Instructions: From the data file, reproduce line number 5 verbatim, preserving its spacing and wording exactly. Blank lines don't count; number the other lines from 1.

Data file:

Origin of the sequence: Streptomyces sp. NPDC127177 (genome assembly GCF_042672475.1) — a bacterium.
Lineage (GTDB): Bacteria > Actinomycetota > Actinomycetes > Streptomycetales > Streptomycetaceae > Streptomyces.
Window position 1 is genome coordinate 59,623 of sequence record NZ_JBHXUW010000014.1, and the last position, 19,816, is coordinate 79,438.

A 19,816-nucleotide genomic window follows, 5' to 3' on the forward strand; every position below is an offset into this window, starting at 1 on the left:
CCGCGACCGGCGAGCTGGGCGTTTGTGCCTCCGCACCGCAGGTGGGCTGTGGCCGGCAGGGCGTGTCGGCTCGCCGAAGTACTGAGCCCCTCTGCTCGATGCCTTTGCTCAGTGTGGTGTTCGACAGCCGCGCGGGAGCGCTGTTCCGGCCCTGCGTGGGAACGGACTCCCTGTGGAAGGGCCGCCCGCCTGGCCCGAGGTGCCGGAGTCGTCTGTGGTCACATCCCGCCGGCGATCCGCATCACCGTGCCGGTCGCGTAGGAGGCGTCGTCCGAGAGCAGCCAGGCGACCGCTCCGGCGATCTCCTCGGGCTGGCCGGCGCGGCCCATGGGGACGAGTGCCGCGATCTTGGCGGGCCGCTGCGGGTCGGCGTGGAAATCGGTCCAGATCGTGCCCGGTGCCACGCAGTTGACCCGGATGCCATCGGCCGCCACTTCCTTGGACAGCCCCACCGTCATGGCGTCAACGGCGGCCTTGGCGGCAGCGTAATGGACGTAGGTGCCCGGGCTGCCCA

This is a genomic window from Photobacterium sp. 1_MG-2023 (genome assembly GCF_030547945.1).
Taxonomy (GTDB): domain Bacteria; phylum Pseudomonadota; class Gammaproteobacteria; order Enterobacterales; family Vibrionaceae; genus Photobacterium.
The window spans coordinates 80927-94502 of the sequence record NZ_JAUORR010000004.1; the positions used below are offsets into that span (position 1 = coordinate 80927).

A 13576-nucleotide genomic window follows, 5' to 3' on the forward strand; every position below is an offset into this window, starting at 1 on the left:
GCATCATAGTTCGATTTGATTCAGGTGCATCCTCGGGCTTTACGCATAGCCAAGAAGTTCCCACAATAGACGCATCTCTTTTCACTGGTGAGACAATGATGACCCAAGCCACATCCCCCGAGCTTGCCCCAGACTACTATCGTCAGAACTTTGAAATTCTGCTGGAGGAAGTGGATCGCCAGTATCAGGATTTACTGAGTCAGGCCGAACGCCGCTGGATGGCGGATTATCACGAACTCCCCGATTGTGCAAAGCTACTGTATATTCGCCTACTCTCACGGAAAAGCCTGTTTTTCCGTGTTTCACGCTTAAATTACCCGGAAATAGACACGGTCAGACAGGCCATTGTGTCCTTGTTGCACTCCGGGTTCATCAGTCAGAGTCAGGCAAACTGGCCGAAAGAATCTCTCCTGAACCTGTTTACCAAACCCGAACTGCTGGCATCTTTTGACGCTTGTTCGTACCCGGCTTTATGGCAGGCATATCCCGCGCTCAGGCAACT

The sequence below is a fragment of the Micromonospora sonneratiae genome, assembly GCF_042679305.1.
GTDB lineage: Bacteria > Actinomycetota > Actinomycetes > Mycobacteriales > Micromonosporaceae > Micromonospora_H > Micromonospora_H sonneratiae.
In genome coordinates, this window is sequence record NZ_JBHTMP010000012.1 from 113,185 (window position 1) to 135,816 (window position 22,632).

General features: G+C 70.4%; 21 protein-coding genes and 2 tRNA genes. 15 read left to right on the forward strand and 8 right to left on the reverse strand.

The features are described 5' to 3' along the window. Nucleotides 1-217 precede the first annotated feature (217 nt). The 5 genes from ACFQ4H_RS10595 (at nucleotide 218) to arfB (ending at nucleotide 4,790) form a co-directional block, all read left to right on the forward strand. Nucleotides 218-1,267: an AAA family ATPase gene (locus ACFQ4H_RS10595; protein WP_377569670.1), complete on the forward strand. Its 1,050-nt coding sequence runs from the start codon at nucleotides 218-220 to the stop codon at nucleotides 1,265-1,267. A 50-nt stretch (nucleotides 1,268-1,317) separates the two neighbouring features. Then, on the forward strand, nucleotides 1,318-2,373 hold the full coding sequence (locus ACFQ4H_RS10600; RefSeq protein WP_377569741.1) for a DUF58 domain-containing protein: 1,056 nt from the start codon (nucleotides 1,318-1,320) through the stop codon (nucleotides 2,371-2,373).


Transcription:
CCGCGACCGGCGAGCTGGGCGTTTGTGCCTCCGCACCGCAGGTGGGCTGTGGCCGGCAGGGCGTGTCGGCTCGCCGAAGTACTGAGCCCCTCTGCTCGATGCCTTTGCTCAGTGTGGTGTTCGACAGCCGCGCGGGAGCGCTGTTCCGGCCCTGCGTGGGAACGGACTCCCTGTGGAAGGGCCGCCCGCCTGGCCCGAGGTGCCGGAGTCGTCTGTGGTCACATCCCGCCGGCGATCCGCATCACCGTGCCGGTCGCGTAGGAGGCGTCGTCCGAGAGCAGCCAGGCGACCGCTCCGGCGATCTCCTCGGGCTGGCCGGCGCGGCCCATGGGGACGAGTGCCGCGATCTTGGCGGGCCGCTGCGGGTCGGCGTGGAAATCGGTCCAGATCGTGCCCGGTGCCACGCAGTTGACCCGGATGCCATCGGCCGCCACTTCCTTGGACAGCCCCACCGTCATGGCGTCAACGGCGGCCTTGGCGGCAGCGTAATGGACGTAGGTGCCCGGGCTGCCCA